North Korea lifts virus lockdown in city, rejects foreign aid
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Pyongyang says it rejects any outside help while dealing with the coronavirus pandemic and damage caused by floods.
North Korean leader Kim Jong Un lifted a lockdown in a major city near the border with South Korea where thousands have been quarantined for weeks over coronavirus worries.
Kim, during a key governing party meeting on Thursday, insisted North Korea will keep its borders shut and rejected any outside help as the country carries out an aggressive anti-coronavirus campaign and rebuilds thousands of houses, roads and bridges damaged by heavy rain and floods in recent weeks.
Pyongyang's official Korean Central News Agency also said Kim replaced Kim Jae Ryong as prime minister, following an evaluation of the cabinet's economic performance and appointed Kim Tok Hun as his successor.
During Thursday's meeting, Kim said it was clear after three weeks of isolation measures and "scientific verification" that the virus situation in Kaesong was stable and expressed gratitude to residents for cooperating with the lockdown, KCNA reported.
Kim said his country now faces a dual challenge of fending off COVID-19 amid a worsening global pandemic and repairing damage from torrential rain that lashed the country in past weeks.
KCNA said 39,296 hectares (97,100 acres) of crops were ruined nationwide and 16,680 homes and 630 public buildings destroyed or flooded.
It added many roads, bridges and railway sections were damaged and a dam of an unspecified power station gave way. There was no mention of any information related to injuries or deaths.
Kim expressed sympathy with people who were at temporary facilities after losing their houses to floods and called for swift recovery efforts so that none is "homeless" by the time the country celebrates the 75th anniversary of the ruling Workers' Party's founding on October 10.
"The situation, in which the spread of the worldwide malignant virus has become worse, requires us not to allow any outside aid for the flood damage but shut the border tighter and carry out strict anti-epidemic work," KCNA paraphrased Kim as saying.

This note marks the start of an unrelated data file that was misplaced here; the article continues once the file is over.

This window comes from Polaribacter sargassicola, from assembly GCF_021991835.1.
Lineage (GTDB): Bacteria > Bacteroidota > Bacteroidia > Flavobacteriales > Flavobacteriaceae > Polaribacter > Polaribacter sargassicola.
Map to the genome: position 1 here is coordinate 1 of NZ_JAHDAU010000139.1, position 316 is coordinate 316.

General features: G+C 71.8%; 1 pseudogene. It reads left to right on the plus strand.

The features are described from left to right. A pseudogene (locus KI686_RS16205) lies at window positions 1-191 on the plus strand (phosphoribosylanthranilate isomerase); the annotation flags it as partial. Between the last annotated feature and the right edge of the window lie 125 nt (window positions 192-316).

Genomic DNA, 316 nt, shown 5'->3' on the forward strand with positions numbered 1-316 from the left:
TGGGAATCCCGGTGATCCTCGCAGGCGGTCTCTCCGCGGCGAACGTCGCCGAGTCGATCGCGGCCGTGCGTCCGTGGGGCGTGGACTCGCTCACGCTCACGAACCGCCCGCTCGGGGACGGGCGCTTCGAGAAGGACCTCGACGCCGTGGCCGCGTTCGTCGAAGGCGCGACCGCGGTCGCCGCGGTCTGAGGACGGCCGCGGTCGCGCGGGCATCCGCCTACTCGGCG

Cho Hey-sil, spokesperson of Seoul's unification ministry, which handles inter-Korean affairs, said the South remains willing to provide humanitarian assistance to the North.
South Korea ties severed
North Korea in past months has severed virtually all cooperation with the South amid a deadlock in larger nuclear negotiations between Washington and Pyongyang, which faltered over disagreements in exchanging sanctions relief and disarmament steps.
The North in June blew up an inter-Korean liaison office in Kaesong, following months of frustration over Seoul's unwillingness to defy US-led sanctions over its nuclear weapons programme and restart joint economic projects that would help the North's broken economy.
In late July, Kim ordered a total lockdown of Kaesong and had the nation shift into a "maximum emergency system" after the North reported it found a person with COVID-19 symptoms.
The North's state media said the suspected case was a North Korean who had earlier fled to the South before slipping back into Kaesong. However, South Korean health authorities say the 24-year-old had not tested positive in South Korea and never had contact with any known virus carrier.
North Korea later said the person's test results were inconclusive and still maintains it is coronavirus-free, a status widely doubted by outsiders.
In an email to The Associated Press news agnecy last week, Dr Edwin Salvador, the World Health Organization's representative to North Korea, said since the end of December, the country has quarantined and released 25,905 people, 382 of them foreigners.
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